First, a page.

Look carefully at the charts in this. They make compelling viewing.
In February, we were able to announce that self-published authors are earning nearly as much as Big 5 authors combined when it comes to ebook sales on the Kindle Store. In the two quarters since, the earnings for Big 5 authors has shrunk while that for indies has grown. We can now say that self-published authors earn more in royalties than Big 5 authors, combined. This may reverse itself by the time February rolls around, but it adds weight to a recent story in The Guardian about the unsustainability of traditional publishing if authors continue to earn less while their publishers earn more.
It’s not specified… but no way she started taking Latin before 9th grade, public schools don’t offer that kind of thing early. Which means she had maybe eight months to get to the Aeneid. That bothered me the first time I read it.
It’s not even sophomore year; she’s still a ninth-grader in Wizard’s Holiday!
i don’t know about Long Island specifically, but i know schools in Ohio and Massachusetts that start offering it 7th grade. Even so, to get to the Aeneid by 9th grade would be a bit much… Unless it was adapted stuff? i was working in a 7th grade classroom last semester where they were reading super simplified Aeneid stuff, so to have slightly-less-modified stuff in 9th grade isn’t that big of a stretch? *shrug*
idk, i like that she’s studying Latin but i feel like it would have made as much or more sense to say she’d just read it in English because this is Nita we’re talking about and she read the entire children’s section of the library by like 6th grade and went straight on to the grown-up stuff…
Wait, Nita’s taking Latin? That must be a NME thing; it doesn’t ring a bell.
i checked my original version — the mention is there! In the first couple pages of ch. 13. Interestingly, the exact wording of the translation changed in the NME, but not the reference or the meaning.
I started taking Latin in junior high, in 7th grade: it was an offered alternative to German and French. I took it straight through until my senior year.
And we hit the Aeneid almost immediately — second semester of 7th grade. My Latin teacher was one of those guys who didn’t believe in pampering you. In fact we were reading Caesar and Virgil against one another to point up the contrast in styles. (Fortunately my Latin teacher was also a funny man, and though the work was hard it was a pleasure to work with him, especially when he got a little subversive. He was the one who put the more serious of us onto Martial when we showed signs of slowing down. HOO boy.) :)
Curricula in the US differ widely from state to state, but my understanding is that schools who offer languages early are on the rise, simply because even in junior high it’s kind of late — ideally foreign-language work should start in primary school — but they’re kind of trying to split the difference. (Not sure how well that works, though.)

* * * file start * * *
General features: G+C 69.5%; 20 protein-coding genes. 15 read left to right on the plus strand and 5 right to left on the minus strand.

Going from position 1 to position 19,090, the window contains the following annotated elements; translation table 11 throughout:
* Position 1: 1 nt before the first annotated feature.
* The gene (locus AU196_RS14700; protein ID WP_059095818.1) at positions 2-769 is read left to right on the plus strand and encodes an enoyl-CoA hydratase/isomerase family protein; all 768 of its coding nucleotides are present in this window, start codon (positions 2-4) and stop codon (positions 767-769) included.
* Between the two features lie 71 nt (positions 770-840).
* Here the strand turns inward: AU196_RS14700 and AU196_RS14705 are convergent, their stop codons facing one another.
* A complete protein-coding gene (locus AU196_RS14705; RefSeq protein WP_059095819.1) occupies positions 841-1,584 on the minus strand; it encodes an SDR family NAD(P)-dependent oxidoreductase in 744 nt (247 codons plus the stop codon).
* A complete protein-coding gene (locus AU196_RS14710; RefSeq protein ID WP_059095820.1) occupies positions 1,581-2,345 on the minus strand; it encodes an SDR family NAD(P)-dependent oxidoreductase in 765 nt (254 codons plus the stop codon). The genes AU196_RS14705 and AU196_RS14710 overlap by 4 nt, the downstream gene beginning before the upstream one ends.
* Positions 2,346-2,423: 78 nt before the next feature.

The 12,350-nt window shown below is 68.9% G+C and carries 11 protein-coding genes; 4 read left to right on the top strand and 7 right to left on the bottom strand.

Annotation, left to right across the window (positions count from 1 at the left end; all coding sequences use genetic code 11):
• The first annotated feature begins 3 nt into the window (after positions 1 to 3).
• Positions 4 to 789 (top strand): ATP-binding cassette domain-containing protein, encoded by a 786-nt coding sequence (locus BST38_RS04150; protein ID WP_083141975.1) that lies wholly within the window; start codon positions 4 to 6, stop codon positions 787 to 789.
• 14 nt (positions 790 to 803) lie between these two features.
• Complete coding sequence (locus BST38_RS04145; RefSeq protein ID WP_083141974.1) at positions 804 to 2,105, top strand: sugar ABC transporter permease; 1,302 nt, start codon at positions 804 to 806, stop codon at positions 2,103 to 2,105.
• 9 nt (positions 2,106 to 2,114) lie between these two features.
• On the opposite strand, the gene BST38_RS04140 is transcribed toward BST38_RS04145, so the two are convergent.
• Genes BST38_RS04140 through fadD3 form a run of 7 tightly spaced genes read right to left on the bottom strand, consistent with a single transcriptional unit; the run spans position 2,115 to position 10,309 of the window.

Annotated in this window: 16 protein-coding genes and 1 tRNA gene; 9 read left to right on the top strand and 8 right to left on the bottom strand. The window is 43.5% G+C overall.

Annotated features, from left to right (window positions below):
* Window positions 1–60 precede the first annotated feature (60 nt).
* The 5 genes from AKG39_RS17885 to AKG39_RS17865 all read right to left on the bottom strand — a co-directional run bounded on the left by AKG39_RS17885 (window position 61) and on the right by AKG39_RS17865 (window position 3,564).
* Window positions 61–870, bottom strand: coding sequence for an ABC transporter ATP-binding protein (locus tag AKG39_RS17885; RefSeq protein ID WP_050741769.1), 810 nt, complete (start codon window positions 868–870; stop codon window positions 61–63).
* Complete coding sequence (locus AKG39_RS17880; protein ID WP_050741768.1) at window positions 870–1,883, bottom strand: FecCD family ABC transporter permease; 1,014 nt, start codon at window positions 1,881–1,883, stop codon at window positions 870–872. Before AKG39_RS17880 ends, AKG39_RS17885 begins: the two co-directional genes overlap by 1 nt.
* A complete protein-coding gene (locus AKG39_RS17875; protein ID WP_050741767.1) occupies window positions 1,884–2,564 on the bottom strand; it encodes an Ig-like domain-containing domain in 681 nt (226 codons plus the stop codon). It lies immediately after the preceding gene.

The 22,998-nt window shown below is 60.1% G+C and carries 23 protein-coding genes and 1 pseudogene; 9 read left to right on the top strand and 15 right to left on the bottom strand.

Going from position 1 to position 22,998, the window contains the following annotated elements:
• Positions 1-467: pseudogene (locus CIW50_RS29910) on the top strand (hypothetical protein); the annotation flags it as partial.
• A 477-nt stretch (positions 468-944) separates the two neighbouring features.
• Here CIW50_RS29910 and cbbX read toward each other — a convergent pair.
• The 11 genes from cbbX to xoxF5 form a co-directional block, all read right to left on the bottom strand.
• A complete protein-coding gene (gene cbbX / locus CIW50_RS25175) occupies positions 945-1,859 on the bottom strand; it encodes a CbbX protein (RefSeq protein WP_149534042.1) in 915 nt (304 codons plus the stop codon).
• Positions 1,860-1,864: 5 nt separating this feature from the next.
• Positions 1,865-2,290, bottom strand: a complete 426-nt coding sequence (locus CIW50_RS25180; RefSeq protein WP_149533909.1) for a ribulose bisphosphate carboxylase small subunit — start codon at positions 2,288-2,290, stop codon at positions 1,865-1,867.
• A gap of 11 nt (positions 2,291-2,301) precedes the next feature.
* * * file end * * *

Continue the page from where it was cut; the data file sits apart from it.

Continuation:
ETA: whoops, sorry folks, I picked this up on the iPad and its filter on the “not you DD” tag seems to have come undone: I shouldn’t have seen this, Apologies. (fixing it now)
How do wizards deal with house pests, like cockroaches and fleas?
Mostly they talk to them and ask them to leave. Always with an eye to their needs, of course. These affairs can’t be one-sided.
(It should be said that species as old as roaches and fleas can be very single-minded and difficult to convince if you approach them incorrectly. They have millions of years behind them of doing things their way, and may not take kindly to having a member of a latecomer species like a human being trying to tell them what to do. But patience and the right courteous tone will normally bring them around.)
And then of course there are always specialists. From "Theobroma":
“What are you looking for, roaches?” Ana sounded indignant. “We’re very careful here. We don’t have roaches!”
“On the contrary,” Ken said. “You are very careful, and as a result, you have very careful roaches. Guys?” he said in the Speech, and whistled.
“He wandered down the hall to his sister’s room, peered in. Carmela was not there, but the TV and the tape deck were, and from the earphones lying on the bed, he could faintly hear someone singing in Japanese. The VCR was running, and on the TV, some kind of cartoon singing group—three slender young men with very long ponytails—seemed to be appearing in concert, while searchlights and lasers swept and flashed around them.”—
Sailor Starlights cameo in The Wizard’s Dilemma by Diane Duane, published in 2001. The SuperS dub was broadcast in 2000. Where is Diane Duane Carmela getting her bootlegs. I can’t believe no one has ever pointed this out online.
Also Diane Duane is the best. Making a Japan-only SM reference in her kickass sci-fantasy series in 2001? Seriously.
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This is the hardcover edition of the third of the Middle Kingdoms / “Tale of the Five” series, published by Tor in 1992.
The copies offered here are the final mint/new copies remaining anywhere: all online and other sales sources have long ago exhausted their inventories. All our copies are signed and personalized to the purchaser’s request by the author. Shipping and packing/handling are included in the price.